McNeill is also good at avoiding the traditional trap of world history texts, which is the silo approach (see J.M. Roberts or the Durants). In other words: here’s what was going on in China; here’s what was going on in Persia at the same time; here’s what was going on in Europe after that; etc. While his chapters are geographically organized, McNeill addresses the world in one lot. Thus he can cover the rapid political consolidation that happened in Japan under Hideyoshi, and thence Tokugawa Ieyasu, in less than one page simply by pointing out that Japan was succumbing to the same package of technological, military, and civil bureaucratic changes that half a world away had consolidated Prussia, a completely novel European state, from so many princely statelets.

It’s fascinating to me because as much as Jared Diamond’s Guns, Germs, and Steel explained why it was that people from the Eurasian landmass were always most likely to advance quickest (versus, say, Africa or the New World), Diamond did little to explain how it was that Europe, something of a backwater in 1450  — hence the need for her to invent auspicious parentage — managed to conquer the world rather than the most advanced society on the planet at the time, which was clearly China.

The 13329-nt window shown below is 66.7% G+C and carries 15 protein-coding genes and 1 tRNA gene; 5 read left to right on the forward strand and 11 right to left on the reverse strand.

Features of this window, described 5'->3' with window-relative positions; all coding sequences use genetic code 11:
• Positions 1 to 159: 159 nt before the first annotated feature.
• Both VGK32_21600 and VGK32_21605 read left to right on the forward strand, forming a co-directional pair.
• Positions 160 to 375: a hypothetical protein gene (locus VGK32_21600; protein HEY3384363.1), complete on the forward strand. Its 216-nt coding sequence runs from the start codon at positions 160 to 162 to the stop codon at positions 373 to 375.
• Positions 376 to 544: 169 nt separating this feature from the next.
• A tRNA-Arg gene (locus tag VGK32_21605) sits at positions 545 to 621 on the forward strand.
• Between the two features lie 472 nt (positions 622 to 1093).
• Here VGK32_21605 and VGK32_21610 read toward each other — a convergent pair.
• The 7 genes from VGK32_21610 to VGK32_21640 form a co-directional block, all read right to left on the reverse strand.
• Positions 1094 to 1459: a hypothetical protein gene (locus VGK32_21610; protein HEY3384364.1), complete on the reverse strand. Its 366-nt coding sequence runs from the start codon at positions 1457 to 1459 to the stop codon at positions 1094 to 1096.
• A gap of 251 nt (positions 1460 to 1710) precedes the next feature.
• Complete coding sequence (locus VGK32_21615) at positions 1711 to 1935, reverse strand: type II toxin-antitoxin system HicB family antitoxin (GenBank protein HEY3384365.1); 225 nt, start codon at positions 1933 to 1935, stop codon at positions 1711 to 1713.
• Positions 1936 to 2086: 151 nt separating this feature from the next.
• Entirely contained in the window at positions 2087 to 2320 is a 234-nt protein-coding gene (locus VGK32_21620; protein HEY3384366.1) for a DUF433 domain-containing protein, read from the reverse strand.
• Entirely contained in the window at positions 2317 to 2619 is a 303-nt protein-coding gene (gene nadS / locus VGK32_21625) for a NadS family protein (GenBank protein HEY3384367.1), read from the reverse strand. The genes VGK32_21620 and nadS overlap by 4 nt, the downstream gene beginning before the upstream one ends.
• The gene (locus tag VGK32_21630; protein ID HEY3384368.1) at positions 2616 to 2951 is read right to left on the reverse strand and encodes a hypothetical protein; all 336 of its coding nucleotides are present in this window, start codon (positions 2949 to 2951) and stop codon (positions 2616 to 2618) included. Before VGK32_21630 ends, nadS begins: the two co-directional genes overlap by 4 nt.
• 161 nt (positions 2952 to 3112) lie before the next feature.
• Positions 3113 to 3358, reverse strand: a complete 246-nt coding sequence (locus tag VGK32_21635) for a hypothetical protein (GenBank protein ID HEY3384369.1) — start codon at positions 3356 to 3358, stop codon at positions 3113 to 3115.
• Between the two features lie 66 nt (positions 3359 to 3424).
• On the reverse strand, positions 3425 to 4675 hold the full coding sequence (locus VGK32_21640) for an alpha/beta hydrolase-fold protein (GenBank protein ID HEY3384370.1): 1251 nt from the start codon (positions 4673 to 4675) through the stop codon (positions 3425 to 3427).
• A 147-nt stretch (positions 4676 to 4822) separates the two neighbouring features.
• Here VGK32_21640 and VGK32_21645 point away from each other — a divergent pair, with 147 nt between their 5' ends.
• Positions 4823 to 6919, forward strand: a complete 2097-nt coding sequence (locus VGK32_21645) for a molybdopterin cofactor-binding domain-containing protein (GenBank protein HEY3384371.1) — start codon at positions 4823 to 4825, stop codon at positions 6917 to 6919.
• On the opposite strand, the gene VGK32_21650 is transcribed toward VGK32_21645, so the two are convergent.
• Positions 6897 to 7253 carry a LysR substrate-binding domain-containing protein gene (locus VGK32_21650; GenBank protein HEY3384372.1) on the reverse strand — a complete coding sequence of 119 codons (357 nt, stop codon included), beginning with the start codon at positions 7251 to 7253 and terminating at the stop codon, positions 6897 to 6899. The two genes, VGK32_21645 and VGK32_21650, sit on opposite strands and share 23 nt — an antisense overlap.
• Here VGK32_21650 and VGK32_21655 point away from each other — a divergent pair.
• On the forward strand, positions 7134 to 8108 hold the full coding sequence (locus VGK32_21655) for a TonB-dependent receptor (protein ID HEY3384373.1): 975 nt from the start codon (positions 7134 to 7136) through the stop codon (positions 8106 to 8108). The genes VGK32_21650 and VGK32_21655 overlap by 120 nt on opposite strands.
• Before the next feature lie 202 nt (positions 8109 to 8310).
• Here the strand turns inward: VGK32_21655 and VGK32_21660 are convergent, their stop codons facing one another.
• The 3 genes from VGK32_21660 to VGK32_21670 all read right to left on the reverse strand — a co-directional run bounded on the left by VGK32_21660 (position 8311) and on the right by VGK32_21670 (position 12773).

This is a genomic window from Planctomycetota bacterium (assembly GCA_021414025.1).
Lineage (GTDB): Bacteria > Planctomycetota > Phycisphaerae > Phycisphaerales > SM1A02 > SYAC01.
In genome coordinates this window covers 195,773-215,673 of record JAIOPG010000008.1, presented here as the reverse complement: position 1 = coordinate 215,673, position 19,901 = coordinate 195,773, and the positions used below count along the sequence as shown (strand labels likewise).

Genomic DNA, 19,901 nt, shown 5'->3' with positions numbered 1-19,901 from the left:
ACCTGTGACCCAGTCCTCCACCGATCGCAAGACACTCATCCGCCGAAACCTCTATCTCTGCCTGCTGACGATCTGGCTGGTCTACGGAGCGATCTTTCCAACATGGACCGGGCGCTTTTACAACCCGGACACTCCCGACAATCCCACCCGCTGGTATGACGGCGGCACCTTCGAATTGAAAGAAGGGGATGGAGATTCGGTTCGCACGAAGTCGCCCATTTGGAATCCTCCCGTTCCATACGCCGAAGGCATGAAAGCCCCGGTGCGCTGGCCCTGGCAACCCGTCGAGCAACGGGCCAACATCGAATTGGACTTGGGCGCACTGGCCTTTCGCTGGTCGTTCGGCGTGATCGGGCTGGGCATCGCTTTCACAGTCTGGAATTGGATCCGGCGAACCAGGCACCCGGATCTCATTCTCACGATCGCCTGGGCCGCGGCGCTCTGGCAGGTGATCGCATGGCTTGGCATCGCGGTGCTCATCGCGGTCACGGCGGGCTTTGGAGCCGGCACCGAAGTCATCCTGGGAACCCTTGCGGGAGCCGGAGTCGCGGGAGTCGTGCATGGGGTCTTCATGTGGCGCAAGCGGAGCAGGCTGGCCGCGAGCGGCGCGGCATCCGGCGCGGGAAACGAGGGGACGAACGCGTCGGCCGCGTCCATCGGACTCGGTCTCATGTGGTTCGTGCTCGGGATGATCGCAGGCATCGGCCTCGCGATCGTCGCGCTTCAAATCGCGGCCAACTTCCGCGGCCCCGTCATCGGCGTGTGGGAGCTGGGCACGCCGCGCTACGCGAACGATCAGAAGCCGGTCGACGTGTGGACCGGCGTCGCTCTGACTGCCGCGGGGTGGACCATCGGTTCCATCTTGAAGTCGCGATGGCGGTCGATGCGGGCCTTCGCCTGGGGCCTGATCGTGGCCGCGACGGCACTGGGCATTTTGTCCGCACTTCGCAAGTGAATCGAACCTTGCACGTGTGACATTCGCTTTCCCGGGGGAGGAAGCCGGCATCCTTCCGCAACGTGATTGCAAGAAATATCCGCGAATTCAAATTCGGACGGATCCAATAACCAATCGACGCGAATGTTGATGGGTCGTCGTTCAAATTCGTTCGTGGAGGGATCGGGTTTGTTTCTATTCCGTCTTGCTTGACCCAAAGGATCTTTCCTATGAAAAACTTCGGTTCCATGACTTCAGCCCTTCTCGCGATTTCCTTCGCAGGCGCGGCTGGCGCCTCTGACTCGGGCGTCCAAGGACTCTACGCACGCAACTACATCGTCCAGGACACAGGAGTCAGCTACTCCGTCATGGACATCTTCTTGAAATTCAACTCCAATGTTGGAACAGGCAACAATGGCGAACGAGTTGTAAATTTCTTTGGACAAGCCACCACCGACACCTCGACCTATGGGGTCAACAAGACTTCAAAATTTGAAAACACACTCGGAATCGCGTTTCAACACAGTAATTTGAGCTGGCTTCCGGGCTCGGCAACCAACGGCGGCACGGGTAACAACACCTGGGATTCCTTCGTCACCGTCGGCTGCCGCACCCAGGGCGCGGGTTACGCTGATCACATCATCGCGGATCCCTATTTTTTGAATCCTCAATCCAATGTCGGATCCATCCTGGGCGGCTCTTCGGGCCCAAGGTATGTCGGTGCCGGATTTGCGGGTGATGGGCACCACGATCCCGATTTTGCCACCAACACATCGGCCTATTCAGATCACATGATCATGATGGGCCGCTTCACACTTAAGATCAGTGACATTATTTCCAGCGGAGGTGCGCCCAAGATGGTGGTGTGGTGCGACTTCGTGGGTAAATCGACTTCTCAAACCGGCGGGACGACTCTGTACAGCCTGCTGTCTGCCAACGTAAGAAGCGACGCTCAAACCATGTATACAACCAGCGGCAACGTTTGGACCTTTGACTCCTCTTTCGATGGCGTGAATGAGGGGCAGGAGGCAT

That, by the way, is the main reason I have always been fascinated by the “treasure fleets” of Zheng He, a eunuch admiral under the great Yongle Emperor, Zhu Di, third ruler of the Ming dynasty. The fleets were massive, with some of the individual ships larger than the Nina, Pinta, and Santa Maria combined. Over several campaigns, they sailed as far as Africa and the Middle East, and this some sixty years before Columbus. China had a massive head start. And a ridiculous numerical advantage. And she invented gunpowder!

McNeill proposes no radical new theory explaining China’s eclipse, but he does a nice job of synthesizing some of the front runners. Of course, such a complex topic is going to see a lot of disagreement, particularly among experts, who often spend too much time pruning the trees to appreciate the forest, which is what the world historians do.

But first, it’s important to note there are different kinds of valid explanations. This rubs some people the wrong way — the dogmatically scientific in particular, who always want there to be one and only one answer to any question — but it’s real and especially acute in historical analysis, which must not only explain the cause-and-effect of why something did happen, but also why something else, which might have happened elsewhere, did not.